Facebook and Pennsylvania Personal Injury Claims
With over one billion users, Facebook has become an integral part of many people’s lives. From posting pictures of their most recent dinner concoction to informing the world of what time they plan on attending the gym tonight, a good segment of our society enjoys posting the daily happenings of their lives on Facebook and other social networking sites.
Although Facebook postings are usually benign, they can significantly impact your personal injury case. When it comes to personal injury claims in Pennsylvania, a single posting has the potential of threatening the success of an injury victim’s case.
Recent Pennsylvania cases have given us some insight into how Facebook postings, even though intended to remain private, can become discoverable during the course of a case. In Trail v. Lesko (2012 Pa. Dist. & Cnty. Dec. LEXIS 194), a 2012 case out of Allegheny County, a common pleas court stated that “the party seeking the discovery needs to show only that the discovery is reasonably likely to furnish relevant evidence, not available elsewhere, that will have an impact on the outcome of the case.”
A good example of this rule in practice is a 2010 case out of Jefferson County, McMillen v. Hummingbird Speedway, Inc. (2010 Pa. Dist. & Cnty. Dec. LEXIS 270). There, the court examined whether the plaintiff was required to produce his Facebook password to the defendant. Important to the court’s ultimate ruling in favor of the defendant, the court noted that the plaintiff “has alleged significant and substantial injuries, some of which he claims may be permanent.” The court then reasoned that because the public portion of the plaintiff’s Facebook contained photographs that showed him attending a fishing trip and the Daytona 500, it was reasonable to assume that the plaintiff’s “private” Facebook contained other information about those trips relevant to the severity and permanency of his injuries.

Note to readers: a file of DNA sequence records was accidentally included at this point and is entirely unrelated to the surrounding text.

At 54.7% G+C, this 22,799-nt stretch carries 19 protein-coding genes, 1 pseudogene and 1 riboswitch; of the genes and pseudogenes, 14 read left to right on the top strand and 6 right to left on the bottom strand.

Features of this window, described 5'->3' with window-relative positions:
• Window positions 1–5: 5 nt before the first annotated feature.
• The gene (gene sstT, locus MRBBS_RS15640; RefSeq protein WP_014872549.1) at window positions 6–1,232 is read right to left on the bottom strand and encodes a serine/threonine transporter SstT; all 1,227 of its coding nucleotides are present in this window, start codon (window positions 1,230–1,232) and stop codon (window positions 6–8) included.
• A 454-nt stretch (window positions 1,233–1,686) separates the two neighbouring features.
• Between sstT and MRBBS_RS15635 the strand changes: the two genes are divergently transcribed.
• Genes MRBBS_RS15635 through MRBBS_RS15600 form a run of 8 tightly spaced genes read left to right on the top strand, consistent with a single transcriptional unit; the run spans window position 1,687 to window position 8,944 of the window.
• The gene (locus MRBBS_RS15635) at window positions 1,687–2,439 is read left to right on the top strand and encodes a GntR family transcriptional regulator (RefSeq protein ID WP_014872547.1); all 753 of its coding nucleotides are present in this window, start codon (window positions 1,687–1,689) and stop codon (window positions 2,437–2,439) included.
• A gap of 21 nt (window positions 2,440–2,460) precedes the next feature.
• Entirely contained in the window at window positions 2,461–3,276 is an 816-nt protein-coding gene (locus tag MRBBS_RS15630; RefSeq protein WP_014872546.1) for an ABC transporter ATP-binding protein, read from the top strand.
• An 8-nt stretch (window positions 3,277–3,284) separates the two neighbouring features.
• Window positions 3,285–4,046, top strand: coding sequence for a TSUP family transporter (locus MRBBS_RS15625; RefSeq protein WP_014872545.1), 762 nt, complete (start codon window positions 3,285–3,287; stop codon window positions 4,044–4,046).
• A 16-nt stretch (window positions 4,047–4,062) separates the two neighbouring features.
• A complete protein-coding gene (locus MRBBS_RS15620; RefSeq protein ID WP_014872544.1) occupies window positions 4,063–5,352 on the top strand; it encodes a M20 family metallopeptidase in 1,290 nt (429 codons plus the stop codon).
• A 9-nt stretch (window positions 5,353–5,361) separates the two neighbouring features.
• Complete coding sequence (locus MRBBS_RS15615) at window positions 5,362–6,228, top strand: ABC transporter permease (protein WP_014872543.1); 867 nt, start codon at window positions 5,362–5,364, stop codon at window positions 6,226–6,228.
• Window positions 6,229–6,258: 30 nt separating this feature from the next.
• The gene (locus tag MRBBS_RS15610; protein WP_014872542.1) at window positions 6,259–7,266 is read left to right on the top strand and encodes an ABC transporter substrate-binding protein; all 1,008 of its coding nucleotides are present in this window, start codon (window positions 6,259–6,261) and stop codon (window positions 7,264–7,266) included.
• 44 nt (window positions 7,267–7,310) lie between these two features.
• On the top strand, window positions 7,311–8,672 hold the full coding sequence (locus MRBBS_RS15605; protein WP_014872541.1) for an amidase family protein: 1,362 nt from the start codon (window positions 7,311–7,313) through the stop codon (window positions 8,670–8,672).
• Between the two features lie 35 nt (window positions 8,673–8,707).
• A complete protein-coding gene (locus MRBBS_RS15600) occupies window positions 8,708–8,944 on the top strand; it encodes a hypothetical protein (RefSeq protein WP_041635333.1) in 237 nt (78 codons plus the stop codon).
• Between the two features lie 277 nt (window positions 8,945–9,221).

In light of the above, we offer the following tips to our clients:
- The best practice is to refrain from posting anything about your personal injury case on Facebook, or any other social networking site. This obviously includes information directly addressing your case. But, as the above discussion demonstrates, it also includes information that you may not even think has a bearing on your case, such as pictures from a party or an event that you attended.
- Only share information with your “friends.” The more information that is publicly available, the more ammunition an opposing attorney will have to argue that your Facebook password should be disclosed.
- Of course, in order to make #2 possible, ratchet up those privacy settings. They are located on the top right corner of Facebook’s homepage. If your settings say that the public can see your posts, then the public really can see your posts.
- When in doubt, contact your Philadelphia personal injury attorney.
Personal injury claims can be stressful. One simple step we ask our clients to take to help minimize this stress is to refrain from talking to others about their pending cases, and this includes posting on Facebook.
If you have been involved in an accident in which another person was at fault, call DiSandro & Malloy for a free consultation.